EAST RUTHERFORD, N.J. — Here in a nutshell is the hectic previous seven months in the life of Saquon Barkley.
He closed a spectacular career at Penn State by helping lead his team to a Fiesta Bowl victory and announced the next day he was leaving for the NFL. He wowed scouts at the NFL scouting combine, became a father, was drafted No. 2 overall by the New York Giants and signed a guaranteed four-year, $31.2 million contract.
Now settled in at training camp, the 5-foot-11, 233-pound Barkley is working to hone his craft at the highest level he can. To help him do that, he often has questions at the ready for Giants quarterback Eli Manning, who was the No. 1 overall pick in the 2004 draft when Barkley was just 7 years old.
“Every time I have a question of something I’m not sure about, he’s there on the field and I ask him,” the 21-year-old Barkley said Monday. “I try to prepare myself as much as I can, whether it’s in the pass [protection], the running game or the pass game, so I can be as prepared as possible to help the team as much as I can.”
Manning, entering his 15th season, all with the Giants, is OK with the questions.
“Our relationship’s going well,” he said. “He’s asking questions. I’m asking him questions and challenging him and getting him to kind of understand to see coverages and see defenses and safety rotations, things like that, just so that he understands his protections and what’s going on.
“But I’ve been impressed. He’s a smart kid. He’s learned the offense well. I’ve been impressed on the field, the way he sees things, the way he reacts after catching the ball, making moves. So I’m excited to see him in a full-speed situation.”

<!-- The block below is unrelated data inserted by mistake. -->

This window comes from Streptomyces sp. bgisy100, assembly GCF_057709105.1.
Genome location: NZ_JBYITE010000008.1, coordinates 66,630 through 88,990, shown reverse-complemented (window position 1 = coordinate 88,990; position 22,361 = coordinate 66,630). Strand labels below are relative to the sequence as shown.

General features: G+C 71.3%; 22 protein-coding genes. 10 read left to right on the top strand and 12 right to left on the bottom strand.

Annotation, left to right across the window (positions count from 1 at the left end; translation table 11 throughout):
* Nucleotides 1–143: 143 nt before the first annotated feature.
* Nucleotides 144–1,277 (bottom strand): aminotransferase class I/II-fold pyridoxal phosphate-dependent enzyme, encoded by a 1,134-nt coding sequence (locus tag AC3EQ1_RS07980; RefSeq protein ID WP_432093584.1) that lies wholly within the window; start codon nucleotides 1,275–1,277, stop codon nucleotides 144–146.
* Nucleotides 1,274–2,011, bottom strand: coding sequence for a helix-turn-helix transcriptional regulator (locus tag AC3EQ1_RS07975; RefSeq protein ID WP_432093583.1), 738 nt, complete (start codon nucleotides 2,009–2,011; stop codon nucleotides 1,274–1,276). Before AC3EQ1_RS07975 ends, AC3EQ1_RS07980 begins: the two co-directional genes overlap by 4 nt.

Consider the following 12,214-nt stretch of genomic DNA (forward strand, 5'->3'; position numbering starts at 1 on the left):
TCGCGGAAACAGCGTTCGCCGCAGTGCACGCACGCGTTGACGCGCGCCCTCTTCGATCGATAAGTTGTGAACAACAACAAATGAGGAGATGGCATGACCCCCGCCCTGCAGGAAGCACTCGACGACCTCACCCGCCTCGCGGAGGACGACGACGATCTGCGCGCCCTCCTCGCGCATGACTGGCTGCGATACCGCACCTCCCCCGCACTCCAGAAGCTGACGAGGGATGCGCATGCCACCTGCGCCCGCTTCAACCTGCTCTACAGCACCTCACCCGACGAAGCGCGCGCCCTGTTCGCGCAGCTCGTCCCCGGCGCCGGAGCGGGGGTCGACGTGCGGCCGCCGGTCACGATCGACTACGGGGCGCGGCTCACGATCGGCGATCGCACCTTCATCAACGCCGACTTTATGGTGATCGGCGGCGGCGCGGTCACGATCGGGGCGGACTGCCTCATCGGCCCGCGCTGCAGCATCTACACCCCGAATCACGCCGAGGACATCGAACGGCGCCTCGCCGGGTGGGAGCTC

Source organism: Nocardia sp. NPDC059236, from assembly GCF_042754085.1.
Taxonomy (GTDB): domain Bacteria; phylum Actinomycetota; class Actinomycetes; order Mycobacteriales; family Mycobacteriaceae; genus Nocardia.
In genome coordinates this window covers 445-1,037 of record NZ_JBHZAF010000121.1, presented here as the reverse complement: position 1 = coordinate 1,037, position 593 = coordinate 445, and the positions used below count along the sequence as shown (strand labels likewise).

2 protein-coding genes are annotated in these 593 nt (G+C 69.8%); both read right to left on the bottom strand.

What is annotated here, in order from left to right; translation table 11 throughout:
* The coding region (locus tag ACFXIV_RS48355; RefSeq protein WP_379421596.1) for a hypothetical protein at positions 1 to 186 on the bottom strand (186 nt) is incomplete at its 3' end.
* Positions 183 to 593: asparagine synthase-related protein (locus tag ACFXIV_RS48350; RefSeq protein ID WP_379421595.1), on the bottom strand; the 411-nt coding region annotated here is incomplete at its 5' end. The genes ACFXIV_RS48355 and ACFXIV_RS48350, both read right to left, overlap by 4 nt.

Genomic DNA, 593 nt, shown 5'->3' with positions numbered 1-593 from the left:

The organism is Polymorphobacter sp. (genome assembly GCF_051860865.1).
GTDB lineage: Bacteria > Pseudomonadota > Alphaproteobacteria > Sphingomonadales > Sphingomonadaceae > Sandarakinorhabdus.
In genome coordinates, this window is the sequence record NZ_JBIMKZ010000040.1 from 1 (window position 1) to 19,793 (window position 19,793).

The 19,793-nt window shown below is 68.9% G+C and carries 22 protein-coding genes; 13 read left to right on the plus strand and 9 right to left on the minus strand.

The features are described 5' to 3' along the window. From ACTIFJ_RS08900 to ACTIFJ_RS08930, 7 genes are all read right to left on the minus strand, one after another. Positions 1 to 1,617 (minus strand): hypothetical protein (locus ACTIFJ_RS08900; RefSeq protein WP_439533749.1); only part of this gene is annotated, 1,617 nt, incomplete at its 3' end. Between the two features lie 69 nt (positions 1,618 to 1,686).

The expectations for Barkley are high, and he has shown flashes that he is capable of living up to them. He has impressed with his willingness to stick his nose in the middle of a blitz and stop a linebacker in his tracks. He showed he can make an impact in the passing game, catching a screen pass in Monday’s oppressive heat and making a nice move at the sideline for a long gain.
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First-year head coach Pat Shurmur, who spent 13 seasons on the Eagles’ coaching staff, is not ready to anoint Barkley as the second coming of Tiki Barber just yet. But he appears optimistic that the rookie can make a significant contribution.
“He plays extremely well, so it doesn’t look like … at least in the training sessions, he doesn’t look like a rookie to me,” he said. “So that’s good.”
Shurmur raised some eyebrows last week when he limited Barkley’s reps on Thursday and kept him out of all live drills on Saturday. He explained Monday that Barkley was fine and that he was “managing his workload.”
While admitting “I want to be out there every single rep and every single play,” Barkley said he has no problem with his practice snaps, saying he stays locked in with “mental reps,” studying what needs to be done for a play to be successful.
At running back, the Giants have veteran Jonathan Stewart and second-year man Wayne Gallman to push Barkley. Shurmur said he hasn’t yet decided on playing time in Thursday’s preseason opener against Cleveland, but Barkley said, “I’m more than capable of playing right now.”
In the postgame evaluations, Manning likely will take more questions from Barkley. The 37-year-old quarterback says he’s excited to see Barkley play at game tempo, and has talked to him about taking what the defense gives him instead of trying to break every run to the house.
“You can’t try to score a touchdown on every play,” Manning said. “Sometimes you’ve got to take the three-yard gain. Understand that expectations are probably extremely high. Don’t worry about that. That’s what you have a team for.
“When the opportunity comes and there is a hole and you get to the safeties, then that’s your opportunity to make a guy miss and make something special happen.”